How Middle East Countries Are Transitioning to Renewable Energy :
How Middle East Countries Are Transitioning to Renewable Energy
Today, multiple petroleum sites and vast oil reserves are found in the Middle East. However, the region is gradually embracing renewable energy in all its forms. Renewable energy s also known as clean energy. It is energy produced from sources like the sun and wind. Furthermore, this energy is naturally replenished and can never run out. Renewable energy is so important because users can renew it. Furthermore, it makes for an inexpensive way for a country to run its economy.
No doubt, the Middle East is a major marketer of petroleum products. However, the hike in the price of crude oil has made the transition to renewable sources paramount within the region. Policies by many countries in the region and contract awards to green energy companies evidence the Middle East’s adoption of renewable energy. For example, the Middle East Energy Transition reported in 2021 that there were no contract awards to oil and gas stations in the MENA. For renewable energy companies, about $2.8 billion was awarded to develop clean energy.
Three Ways Middle East Countries Are Transitioning to Renewable
Solar and wind power are the major renewable energy sources for this region as these two are constant. Hydrogen and fossil fuels are other renewable sources seen as part of the region’s foreseeable clean future.
Countries like Saudi Arabia, UAE, and Egypt are leading the region to adopt solar as renewable energy. They achieve this by launching billion-dollar projects to ground the use of clean energy. UAE is currently working on about four solar projects spread across the region. These projects contains over 4 million solar panels. Hence, making it one of the largest renewable projects in the world. Egypt aims to increase renewable energy share in electricity by 20% by the end of 2022. The country recently concluded it’s a solar park, helping the country realize its 2022 goal. For Saudi Arabia, its National Renewable Energy Programme has been working on six solar PVs. It aims to generate 58.7GW of renewable energy by 2030.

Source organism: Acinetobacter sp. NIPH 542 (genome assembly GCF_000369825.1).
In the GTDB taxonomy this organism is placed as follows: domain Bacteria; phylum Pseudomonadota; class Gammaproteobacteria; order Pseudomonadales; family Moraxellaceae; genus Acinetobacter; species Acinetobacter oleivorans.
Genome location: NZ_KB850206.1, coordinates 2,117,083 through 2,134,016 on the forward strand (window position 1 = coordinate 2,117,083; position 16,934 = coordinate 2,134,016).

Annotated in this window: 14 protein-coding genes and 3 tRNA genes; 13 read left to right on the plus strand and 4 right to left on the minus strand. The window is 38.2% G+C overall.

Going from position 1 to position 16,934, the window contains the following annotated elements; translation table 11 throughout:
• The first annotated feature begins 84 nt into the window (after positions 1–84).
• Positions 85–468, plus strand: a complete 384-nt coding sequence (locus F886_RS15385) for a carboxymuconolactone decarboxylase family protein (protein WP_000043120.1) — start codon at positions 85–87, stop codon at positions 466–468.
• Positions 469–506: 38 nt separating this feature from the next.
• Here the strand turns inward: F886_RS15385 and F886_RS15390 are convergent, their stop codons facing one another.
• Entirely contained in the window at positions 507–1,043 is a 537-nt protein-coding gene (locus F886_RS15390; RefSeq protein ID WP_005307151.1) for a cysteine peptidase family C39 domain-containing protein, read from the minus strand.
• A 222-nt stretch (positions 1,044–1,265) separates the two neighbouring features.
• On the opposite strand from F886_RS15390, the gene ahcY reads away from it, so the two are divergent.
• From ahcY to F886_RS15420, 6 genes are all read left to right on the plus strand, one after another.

Like solar, the wind is a major source for the region to step up its renewable energy sources. According to GWEC Market Intelligence, Morocco installed 92MW of wind capacity in 2020. This is followed by Jordan (52MW), Iran (45MW), and Egypt (13MW). In addition, in 2020, Saudi Arabia launched its first wind farm installing about 99 turbines. These turbines are estimated to provide clean energy to over 70,000 households.
Hydrogen fuel is carbon-free and releases only water vapor. This makes it a popular renewable source in the region’s growing energy space. Over the past years, $42 billion has been invested in hydrogen projects. In Saudi Arabia, a hydrogen plant powered by Saudi-based Acwa power is in the works. The UAE has also launched a solar-powered green hydrogen plant estimated to produce 20.5kg of hydrogen. This is only one of the several hydrogen projects that the country is investing in. Hydrogen has become important for the MENA region because it can help decarbonize traditional oil-flared plants.
Renewable energy is a sustainable and greener way to produce power for any nation. The Middle East and its various laudable projects are at the forefront of the full assimilation of clean energy. However, with the ambition of the region to make clean energy over 50% of its energy source by 2050, countries can only meet the fast transition to renewable energy with structures that can achieve this aim.